17. Mouridsen, H., Palshof, T., Patterson, J., and Battersby, L., 1978, Tamoxifen in advanced breast cancer, Cancer Treat. Rev. 5:131–141.PubMedCrossRefGoogle Scholar
  18. Nishikawa, M., Sellers, J. R., Adelstein, R. S., and Hidaka, H., 1984, Protein kinase C modulates in vitro phosphorylation of the smooth muscle heavy meromyosin by myosin light chain kinase, J. Biol Chem. 259:8808–8814.PubMedGoogle Scholar
  19. Nishizuka, Y., 1984, The role of protein kinase C in cell surface signal transduction and tumor promotion. Nature 308:693–698.PubMedCrossRefGoogle Scholar
  20. O’Brian, C. A., Lawrence, D. S., Kaiser, E. T., and Weinstein, I. B., 1984, Protein kinase C phosphorylates the synthetic peptide Arg-Arg-Lys-Ala-Ser-Gly-Pro-Pro-Val in the presence of phosphoHpid plus either Ca2+ or a phorbol ester tumor promoter, Biochem. Biophys. Res. Commun. 124:296–302.PubMedCrossRefGoogle Scholar
  21. O’Brian, C. A., Liskamp, R. M., Solomon, D. H., and Weinstein, I. B., 1985, Inhibition of protein kinase C by tamoxifen. Cancer Res. 45:2462–2465.PubMedGoogle Scholar
  22. Parker, P. J., Stabel, S., and Waterfield, M. D., 1984, Purification to homogeneity of protein kinase C from bovine brain—identity with the phorbol ester receptor, EMBO 3:953–959.Google Scholar
  23. Ramachandran, C., Yau, P., Bradburg, E. M., Shyamala, G., Yasuda, H., and Walsh, D. A., 1984, Phosphorylation of high-mobihty group proteins by the calcium-phospholipid-dependent protein kinase and the cyclic AMP dependent protein kinase, J. Biol. Chem. 259:13495–13503.PubMedGoogle Scholar
  24. Reddel, R. R., Murphy, L. C., and Sutherland, R. L., 1983, Effects of biologically active metabolites of tamoxifen on the proliferation kinetics of MCF-7 human breast cancer cells in vitro, Cancer Res. 43:4618–4624.Google Scholar
  25. Slaga, T. J., Sivak, A., and Boutwell, R. K., 1978, Mechanisms of Tumor Promotion and Cocarcinogenesis, Vol. 2, Raven Press, New York.Google Scholar
  26. Sutherland, R. L., and Murphy, L. C., 1982, Mechanisms of oestrogen antagonism by nonsteroidal antiestrogens, Mol. Cell. Endocrinol. 25:5–23.PubMedCrossRefGoogle Scholar
  27. Sutherland, R. L., Green, M. D., Hall, R. E., Reddel, R. R., and Taylor, I. W., 1983a, Tamoxifen induces accumulation of MCF-7 human mammary carcinoma cells in the G0/G1 phase of the cell cycle, Eur. J. Cancer Clin. Oncol. 19:615–621.PubMedCrossRefGoogle Scholar
  28. Sutherland, R. L., Hall, R. E., and Taylor, I. W., 1983b, Cell proliferation kinetics of MCF-7 human mammary carcinoma cells in culture and effects of tamoxifen on exponentially growing and plateau phase cells Cancer Res. 43:3998–4006.PubMedGoogle Scholar
  29. Weinstein, I. B., 1981a, Current concepts and controversies in chemical carcinogenesis, J. Supramol. Struct. Cell. Biochem. 17:99–120.PubMedCrossRefGoogle Scholar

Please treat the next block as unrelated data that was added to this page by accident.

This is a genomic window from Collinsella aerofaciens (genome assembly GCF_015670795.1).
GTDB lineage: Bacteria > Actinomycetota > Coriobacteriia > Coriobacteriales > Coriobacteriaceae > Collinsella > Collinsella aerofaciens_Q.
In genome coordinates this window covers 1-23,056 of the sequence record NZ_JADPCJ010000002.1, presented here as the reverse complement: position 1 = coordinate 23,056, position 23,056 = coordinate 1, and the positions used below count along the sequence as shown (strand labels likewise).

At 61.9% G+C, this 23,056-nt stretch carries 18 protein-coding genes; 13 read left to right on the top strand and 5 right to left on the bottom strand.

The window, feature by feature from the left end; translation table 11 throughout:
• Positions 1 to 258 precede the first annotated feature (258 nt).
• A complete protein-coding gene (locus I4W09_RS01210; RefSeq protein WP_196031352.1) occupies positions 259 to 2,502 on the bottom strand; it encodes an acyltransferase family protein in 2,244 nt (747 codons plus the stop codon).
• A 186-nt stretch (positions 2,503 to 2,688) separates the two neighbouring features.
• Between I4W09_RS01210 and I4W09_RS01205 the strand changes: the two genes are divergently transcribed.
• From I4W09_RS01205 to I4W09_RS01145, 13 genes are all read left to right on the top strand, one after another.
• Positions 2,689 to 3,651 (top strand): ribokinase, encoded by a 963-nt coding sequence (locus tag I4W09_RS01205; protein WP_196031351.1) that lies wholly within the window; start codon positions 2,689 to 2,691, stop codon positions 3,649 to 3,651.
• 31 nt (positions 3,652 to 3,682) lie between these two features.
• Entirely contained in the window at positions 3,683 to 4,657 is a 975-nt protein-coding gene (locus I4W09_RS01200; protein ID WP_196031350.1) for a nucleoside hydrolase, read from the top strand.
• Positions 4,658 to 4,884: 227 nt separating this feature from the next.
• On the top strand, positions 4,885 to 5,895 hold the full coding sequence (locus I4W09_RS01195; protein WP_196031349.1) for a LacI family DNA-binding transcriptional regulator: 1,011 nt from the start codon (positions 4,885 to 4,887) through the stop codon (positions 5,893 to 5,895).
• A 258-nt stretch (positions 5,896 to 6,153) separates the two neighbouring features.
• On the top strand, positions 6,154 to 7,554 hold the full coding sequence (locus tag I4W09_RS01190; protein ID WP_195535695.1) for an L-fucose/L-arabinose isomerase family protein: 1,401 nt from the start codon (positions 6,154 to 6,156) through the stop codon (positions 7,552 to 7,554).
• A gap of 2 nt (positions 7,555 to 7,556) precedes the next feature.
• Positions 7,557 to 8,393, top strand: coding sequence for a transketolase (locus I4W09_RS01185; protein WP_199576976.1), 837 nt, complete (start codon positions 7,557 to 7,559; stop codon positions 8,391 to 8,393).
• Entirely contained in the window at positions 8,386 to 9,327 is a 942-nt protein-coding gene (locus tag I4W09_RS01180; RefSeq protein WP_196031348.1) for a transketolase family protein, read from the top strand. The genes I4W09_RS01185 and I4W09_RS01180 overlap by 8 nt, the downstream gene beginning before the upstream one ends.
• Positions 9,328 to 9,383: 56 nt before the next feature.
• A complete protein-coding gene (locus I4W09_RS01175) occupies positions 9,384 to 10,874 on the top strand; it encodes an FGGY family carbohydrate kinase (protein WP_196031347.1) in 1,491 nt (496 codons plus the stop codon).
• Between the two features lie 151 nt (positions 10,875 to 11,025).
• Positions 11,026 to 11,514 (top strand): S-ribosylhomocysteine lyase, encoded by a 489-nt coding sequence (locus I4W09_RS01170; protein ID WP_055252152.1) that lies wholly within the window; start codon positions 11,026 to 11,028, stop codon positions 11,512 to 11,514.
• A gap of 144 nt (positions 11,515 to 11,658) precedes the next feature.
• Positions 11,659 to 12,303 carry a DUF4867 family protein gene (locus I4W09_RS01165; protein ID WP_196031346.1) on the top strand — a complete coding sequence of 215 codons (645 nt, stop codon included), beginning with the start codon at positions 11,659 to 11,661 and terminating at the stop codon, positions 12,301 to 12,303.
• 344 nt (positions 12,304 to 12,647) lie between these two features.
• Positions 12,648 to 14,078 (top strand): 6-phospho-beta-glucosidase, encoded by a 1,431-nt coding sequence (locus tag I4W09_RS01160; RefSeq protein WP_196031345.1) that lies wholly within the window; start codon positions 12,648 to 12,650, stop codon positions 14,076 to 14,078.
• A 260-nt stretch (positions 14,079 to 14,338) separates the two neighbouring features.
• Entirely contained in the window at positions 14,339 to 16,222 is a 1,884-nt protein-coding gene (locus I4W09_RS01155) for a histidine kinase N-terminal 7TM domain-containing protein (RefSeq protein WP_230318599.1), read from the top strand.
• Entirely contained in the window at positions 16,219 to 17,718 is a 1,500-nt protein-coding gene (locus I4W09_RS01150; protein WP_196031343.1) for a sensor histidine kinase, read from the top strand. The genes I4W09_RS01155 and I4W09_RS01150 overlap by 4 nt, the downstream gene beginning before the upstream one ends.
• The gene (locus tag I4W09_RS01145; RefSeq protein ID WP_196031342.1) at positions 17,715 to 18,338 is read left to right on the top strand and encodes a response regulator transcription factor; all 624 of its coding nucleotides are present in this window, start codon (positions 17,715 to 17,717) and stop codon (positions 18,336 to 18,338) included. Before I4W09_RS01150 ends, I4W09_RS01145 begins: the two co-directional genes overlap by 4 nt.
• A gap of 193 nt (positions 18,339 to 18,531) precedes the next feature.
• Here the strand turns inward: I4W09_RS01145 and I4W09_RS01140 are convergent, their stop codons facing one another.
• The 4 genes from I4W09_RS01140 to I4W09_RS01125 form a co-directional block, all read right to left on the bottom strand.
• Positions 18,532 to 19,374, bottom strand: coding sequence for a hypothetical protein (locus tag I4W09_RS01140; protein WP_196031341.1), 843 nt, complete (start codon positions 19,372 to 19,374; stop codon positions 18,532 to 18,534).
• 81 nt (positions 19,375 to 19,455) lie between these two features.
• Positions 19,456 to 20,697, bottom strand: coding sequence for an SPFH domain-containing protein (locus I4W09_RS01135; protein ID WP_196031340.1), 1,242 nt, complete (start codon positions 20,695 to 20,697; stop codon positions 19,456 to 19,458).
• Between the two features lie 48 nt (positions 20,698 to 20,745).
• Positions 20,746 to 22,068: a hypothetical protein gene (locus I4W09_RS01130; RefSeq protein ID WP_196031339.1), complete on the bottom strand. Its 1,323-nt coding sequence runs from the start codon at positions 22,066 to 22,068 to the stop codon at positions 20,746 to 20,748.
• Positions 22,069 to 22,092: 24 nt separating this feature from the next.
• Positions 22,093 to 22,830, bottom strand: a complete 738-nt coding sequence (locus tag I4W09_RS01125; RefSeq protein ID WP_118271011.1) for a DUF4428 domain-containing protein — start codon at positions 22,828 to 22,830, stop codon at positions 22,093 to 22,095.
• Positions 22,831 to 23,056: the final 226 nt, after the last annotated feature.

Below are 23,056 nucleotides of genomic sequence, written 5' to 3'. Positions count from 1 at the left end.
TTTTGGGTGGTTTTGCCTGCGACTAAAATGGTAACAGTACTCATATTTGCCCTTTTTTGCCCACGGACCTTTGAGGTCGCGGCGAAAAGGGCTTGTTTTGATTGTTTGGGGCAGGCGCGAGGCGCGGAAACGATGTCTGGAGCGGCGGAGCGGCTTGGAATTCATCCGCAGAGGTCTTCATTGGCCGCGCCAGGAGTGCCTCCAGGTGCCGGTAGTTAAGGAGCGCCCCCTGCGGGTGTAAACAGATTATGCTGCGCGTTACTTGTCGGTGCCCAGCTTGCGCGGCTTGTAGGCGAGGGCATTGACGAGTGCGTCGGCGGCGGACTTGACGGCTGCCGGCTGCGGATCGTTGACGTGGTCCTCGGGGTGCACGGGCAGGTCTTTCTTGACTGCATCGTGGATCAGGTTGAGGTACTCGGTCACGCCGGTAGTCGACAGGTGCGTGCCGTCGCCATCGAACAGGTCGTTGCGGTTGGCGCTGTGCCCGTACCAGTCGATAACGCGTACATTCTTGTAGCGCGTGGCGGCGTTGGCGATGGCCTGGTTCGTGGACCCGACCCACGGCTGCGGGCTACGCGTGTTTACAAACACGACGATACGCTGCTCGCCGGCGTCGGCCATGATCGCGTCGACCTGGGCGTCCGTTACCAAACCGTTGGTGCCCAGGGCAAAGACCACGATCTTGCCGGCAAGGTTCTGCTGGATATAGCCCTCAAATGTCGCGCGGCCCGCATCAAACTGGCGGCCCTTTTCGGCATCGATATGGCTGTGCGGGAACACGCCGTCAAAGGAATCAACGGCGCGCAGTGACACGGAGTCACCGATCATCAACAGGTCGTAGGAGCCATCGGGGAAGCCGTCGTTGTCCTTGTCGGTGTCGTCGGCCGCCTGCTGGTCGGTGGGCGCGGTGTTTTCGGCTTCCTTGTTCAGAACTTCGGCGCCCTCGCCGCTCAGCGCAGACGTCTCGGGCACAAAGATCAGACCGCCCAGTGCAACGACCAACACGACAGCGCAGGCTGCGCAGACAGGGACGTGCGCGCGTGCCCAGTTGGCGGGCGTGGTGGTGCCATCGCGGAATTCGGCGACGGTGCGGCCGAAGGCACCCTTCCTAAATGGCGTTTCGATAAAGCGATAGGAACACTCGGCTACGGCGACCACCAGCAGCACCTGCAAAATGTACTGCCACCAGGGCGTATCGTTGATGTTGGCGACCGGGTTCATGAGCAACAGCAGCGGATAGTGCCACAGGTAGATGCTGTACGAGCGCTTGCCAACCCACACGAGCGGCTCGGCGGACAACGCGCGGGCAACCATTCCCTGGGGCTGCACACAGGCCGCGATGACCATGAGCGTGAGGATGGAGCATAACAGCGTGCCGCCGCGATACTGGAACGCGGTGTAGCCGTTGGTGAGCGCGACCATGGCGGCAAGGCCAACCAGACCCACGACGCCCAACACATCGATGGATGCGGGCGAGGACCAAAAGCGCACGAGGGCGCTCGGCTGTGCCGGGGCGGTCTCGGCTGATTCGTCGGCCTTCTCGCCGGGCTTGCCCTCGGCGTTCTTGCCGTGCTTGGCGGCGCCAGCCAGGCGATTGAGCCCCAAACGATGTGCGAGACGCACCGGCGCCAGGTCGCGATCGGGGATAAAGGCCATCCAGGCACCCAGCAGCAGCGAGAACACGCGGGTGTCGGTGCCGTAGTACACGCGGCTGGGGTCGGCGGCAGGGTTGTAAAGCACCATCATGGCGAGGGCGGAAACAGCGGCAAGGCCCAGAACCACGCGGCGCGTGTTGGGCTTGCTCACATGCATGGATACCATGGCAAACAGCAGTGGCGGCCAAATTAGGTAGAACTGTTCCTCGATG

30. Weinstein, I. B., 1981b, Studies on the mechanism of action of tumor promoters and their relevance to mammary carcinogenesis, in: Cell Biology of Breast Cancer (C. M. McGrath, M. J. Brennan, and M. A. Rich, eds.). Academic Press, New York, pp. 425–450.Google Scholar
  31. Weinstein, I. B., Lee, L. S., Fisher, P. B., Mufson, R. A., and Yamasaki, H., 1979, Cellular and biochemical events associated with the action of tumor promoters, in:Naturally Occurring Carcinogens—Mutagens and Modulators of Carcinogenesis (E. C. Miller, ed.), Japan Science Press, Tokyo, pp. 301–303.Google Scholar
  32. Weinstein, I. B., Mufson, R. A., Lee, L. S., Laskin, P. B., Horowitz, A. D., and Ivanovic, v., 1980, Membrane and other biochemical effects of the phorbol esters and their relevance to tumor promotion, in: Carcinogenesis: Fundamental Mechanisms and Environmental Effects (B. Pullman, P. 0. P. Ts’O, and H. Gelboin, eds.), R. Reidel, Amsterdam, pp. 543–563.CrossRefGoogle Scholar
  33. Weinstein, I. B., Horowitz, A. D., Fisher, P., Ivanovic, V., Gattoni-Ceili, S., and Kirschmeier. P., 1982, Mechanisms of multi-stage carcinogenesis and their relevance to tumor cell heterogeneity, in:Tumor Cell Heterogeneity (A. H. Owens, D. S. Coffey, and S. B. Baylin, eds.). Academic Press, New York, pp. 261–283.Google Scholar
  34. Weinstein, I. B., Arcoleo, J. P., Backer, J., Jeffrey, A. M., Hsiao, W., Gattoni-Celli, S., and Kirschmeier, P., 1984, Molecular mechanisms of tumor promotion and multistage carcinogenesis, in:Cellular Interactions by Environmental Tumor Promoters (H. Fujiki, ed.), Japan Science Press, Toyko, pp. 59–74.Google Scholar
  35. Zwiller, J., Revel, M. O., and Melviya, A. N., 1984, Protein kinase C catalyzes the phosphorylation of guanylate cyclase in vitroy J. Biol. Chem. 260:1350–1353.Google Scholar

Copyright information

© Plenum Press, New York 1986

Authors and Affiliations

  • Catherine A. O’Brian
    • 1
  • Rob M. Liskamp
    • 1
  • John P. Arcoleo
    • 1
  • W.-L. Wendy Hsiao
    • 1
  • Gerard M. Housey
    • 1
  • I. Bernard Weinstein
    • 1
  1. 1.Division of Environmental Sciences, Department of Human Genetics, and Cancer Center/Institute of Cancer ResearchColumbia UniversityNew YorkUSA

Personalised recommendations